Sunday , 20 April 2014

10 common car seat mistakes

Z in his car seat

Car seats are among the most complicated pieces of gear most parents will encounter – probably more complicated than you think, so be prepared! Here’s a list of 10 mistakes a lot of parents make. If anything sounds familiar to you, don’t feel bad: I’ve been guilty of at least 7/10 of the things on this list over the years.

  1. Not reading the instruction manual and labels. Reading instruction manuals can be a drag, but you will learn a lot about your car seat by taking 20 minutes to sit down and really absorb the information on the seat and in the instruction manual. The labels on the seat itself can be an essential resource for information about the proper belt path and lockoff use.
  2. Assuming LATCH is better. LATCH was developed to make installing car seats more straightforward, but it doesn’t necessarily mean that you’ll always get a better installation with LATCH than you will with a seatbelt. If you have a newer car, chances are your seat belts have “switchable retractors,” which means that if you pull the seat belt all the way out, as the belt winds back into the retractor, it will lock so you can’t pull it out any further. Once a seatbelt has been “switched” into locking mode, it will do a bang-up job of securing a car seat. Try both methods and see which one gives you the best result.
  3. Not getting the seat in tight enough. A properly installed car seat is very snug. It shouldn’t move more than an inch at the belt path. This means that if you firmly grasp the seat right where the seatbelt (or latch belt) goes into the seat of the car and try to move it side to side it won’t move much, if at all. It usually takes some strength to get a car seat in snugly: some firm pressure on the seat with one hand, while you pull the belt tight with the other. You don’t want to put too much weight into the seat though, so don’t go overboard.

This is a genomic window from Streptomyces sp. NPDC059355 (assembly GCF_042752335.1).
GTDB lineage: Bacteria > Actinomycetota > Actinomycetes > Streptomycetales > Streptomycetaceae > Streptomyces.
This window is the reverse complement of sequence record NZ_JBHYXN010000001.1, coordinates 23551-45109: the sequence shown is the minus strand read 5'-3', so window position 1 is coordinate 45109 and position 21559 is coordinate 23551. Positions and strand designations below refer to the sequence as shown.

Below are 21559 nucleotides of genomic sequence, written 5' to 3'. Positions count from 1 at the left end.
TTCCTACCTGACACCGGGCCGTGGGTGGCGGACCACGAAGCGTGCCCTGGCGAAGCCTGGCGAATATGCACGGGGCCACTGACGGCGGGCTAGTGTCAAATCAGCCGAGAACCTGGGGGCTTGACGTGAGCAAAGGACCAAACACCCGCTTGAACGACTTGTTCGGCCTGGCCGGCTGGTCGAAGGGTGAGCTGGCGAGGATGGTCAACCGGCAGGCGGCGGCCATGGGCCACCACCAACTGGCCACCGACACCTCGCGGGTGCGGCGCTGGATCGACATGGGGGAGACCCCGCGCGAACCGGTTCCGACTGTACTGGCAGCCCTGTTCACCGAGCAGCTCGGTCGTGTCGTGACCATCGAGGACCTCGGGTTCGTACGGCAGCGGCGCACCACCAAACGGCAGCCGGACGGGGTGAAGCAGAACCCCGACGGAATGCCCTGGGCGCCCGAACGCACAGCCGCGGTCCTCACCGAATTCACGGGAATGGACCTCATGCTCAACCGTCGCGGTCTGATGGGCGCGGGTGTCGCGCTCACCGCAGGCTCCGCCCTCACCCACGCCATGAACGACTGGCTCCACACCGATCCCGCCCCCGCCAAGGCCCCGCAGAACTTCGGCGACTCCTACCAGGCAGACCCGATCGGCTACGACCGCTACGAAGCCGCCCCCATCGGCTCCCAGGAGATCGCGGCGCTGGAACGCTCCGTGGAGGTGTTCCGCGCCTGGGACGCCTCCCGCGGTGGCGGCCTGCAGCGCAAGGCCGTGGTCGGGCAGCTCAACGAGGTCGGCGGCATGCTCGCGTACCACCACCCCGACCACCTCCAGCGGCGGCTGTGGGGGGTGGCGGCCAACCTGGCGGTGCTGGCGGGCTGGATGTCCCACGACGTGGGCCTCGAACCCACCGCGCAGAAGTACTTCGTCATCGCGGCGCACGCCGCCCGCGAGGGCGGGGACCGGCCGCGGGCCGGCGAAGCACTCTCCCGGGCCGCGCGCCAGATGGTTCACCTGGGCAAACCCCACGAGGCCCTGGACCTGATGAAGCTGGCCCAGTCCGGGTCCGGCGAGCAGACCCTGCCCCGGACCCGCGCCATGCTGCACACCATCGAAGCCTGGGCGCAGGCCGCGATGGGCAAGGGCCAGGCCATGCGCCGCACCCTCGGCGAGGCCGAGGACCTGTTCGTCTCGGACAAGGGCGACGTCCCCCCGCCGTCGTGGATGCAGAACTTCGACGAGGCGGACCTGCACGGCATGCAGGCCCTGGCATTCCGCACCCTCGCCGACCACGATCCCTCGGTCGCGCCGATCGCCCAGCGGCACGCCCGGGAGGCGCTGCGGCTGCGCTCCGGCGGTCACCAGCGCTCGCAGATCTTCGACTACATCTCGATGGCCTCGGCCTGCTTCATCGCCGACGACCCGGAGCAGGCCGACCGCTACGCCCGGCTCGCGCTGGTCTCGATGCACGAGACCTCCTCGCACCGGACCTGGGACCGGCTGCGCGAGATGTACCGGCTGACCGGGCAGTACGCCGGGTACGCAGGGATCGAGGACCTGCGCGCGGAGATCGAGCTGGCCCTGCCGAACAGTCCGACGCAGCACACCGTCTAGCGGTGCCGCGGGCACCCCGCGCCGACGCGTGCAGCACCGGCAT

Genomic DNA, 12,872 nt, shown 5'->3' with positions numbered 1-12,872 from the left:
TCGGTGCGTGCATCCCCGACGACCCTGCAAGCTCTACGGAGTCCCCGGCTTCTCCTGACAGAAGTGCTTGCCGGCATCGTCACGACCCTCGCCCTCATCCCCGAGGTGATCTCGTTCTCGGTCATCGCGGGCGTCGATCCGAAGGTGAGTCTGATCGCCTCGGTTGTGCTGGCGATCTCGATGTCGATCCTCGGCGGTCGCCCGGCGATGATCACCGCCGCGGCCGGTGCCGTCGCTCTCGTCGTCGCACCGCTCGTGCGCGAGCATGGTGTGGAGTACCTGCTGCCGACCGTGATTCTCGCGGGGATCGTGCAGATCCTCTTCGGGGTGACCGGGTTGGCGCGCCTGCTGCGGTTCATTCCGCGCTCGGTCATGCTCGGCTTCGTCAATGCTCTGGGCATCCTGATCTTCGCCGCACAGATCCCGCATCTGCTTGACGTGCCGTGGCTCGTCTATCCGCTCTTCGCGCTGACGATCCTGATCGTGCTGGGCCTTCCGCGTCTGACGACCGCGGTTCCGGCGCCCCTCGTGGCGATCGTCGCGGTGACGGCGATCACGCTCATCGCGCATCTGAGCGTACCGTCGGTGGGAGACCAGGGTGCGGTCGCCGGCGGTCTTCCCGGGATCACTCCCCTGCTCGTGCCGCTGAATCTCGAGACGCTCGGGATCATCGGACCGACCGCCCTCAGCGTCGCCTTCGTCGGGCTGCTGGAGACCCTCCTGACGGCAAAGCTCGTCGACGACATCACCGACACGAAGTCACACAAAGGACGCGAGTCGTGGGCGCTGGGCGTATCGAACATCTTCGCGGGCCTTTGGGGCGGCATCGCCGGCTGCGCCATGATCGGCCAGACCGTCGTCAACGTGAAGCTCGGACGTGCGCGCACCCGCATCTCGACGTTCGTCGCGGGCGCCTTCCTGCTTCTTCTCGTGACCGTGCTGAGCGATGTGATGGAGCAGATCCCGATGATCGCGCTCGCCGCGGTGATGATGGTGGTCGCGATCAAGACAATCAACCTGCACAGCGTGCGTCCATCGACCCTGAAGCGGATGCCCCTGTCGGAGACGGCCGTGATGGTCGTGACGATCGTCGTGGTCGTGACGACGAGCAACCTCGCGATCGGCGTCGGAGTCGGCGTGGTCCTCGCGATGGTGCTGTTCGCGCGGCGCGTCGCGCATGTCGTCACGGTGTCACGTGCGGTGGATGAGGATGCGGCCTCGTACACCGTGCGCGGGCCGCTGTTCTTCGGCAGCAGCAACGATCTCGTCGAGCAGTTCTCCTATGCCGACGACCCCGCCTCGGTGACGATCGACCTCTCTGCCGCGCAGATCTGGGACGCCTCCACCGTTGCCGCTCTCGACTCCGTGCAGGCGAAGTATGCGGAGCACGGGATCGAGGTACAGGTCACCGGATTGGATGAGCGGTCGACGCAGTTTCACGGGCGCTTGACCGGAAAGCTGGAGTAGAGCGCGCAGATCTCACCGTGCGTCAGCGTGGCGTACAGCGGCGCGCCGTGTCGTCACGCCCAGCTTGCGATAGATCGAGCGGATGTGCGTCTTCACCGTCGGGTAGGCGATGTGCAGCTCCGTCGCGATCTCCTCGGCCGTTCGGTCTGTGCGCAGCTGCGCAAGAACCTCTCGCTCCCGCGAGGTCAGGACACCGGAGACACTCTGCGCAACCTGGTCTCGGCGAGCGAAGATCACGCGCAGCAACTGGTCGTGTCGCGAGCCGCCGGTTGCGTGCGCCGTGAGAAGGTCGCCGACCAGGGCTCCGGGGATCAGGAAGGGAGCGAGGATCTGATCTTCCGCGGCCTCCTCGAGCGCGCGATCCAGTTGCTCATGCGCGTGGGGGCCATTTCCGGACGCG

4. Not getting the level correct. For rear-facing infants, a car seat needs to be positioned at an angle between 30-45 degrees. Most car seats have level indicators of various sophistication that can help you confirm that you’ve got it right. Sometimes the slope of the automobile seat can make it really hard to get the level right. This is basically the only sanctioned form of jerry-rigging you can do with a car seat installation: you can use a rolled up blanket or a section of pool noodle to raise the seat to the correct angle. In a forward-facing position, the seat should NOT be reclined at all (unless the car seat manual says otherwise).
  5. Using the outboard LATCH bars for a middle seat installation. Lots of cars have LATCH bars for the two “outboard” seats (the ones behind the driver and the passenger seats), but not in the middle. A lot of parents assume that it is OK to use the two inner bars to install a car seat in the middle seat using LATCH. Most of the time, this is not correct. Your vehicle manual can confirm this for you.
  6. Not fitting the harness correctly. First, let’s talk about the height of the harness: for rear-facing children, the straps should be at or slightly below the shoulders. For forward-facing children, the straps should be at or slightly above the shoulders. The harness should be tight enough that you can’t pinch any slack vertically along the strap. Finally, the chest clip should be level with your child’s armpits.
  7. Using a car seat that does not fit the child. Car seats have weight and height limits for a reason, and usually these are clearly stated on the seat itself. Don’t push this. Remember from high school math: Force = Mass x Acceleration. So if a car is traveling 30mph with a 40 pound child, the force in a hypothetical crash would be 1200 pounds. Add just 5 extra pounds of kid and the force increases by an extra 150 pounds. It’s scary, but true.
  8. Using LATCH above the accepted weight limits. Here’s a little known fact: you can only use your LATCH connectors in the car until your children weigh between 40-48 pounds (cross-check your vehicle manual and car seat manual to be sure). After that, if you’re still using your car seat, you need to switch to a seat belt installation. This is because standard LATCH connectors are only made to withstand a certain amount of force (remember the math lesson above?). Sunshine Kids (AKA Diono) developed their SuperLATCH connectors, which can be used right up to the weight limit of the seat in most cars, but those are the only ones on the market that can override the established limits.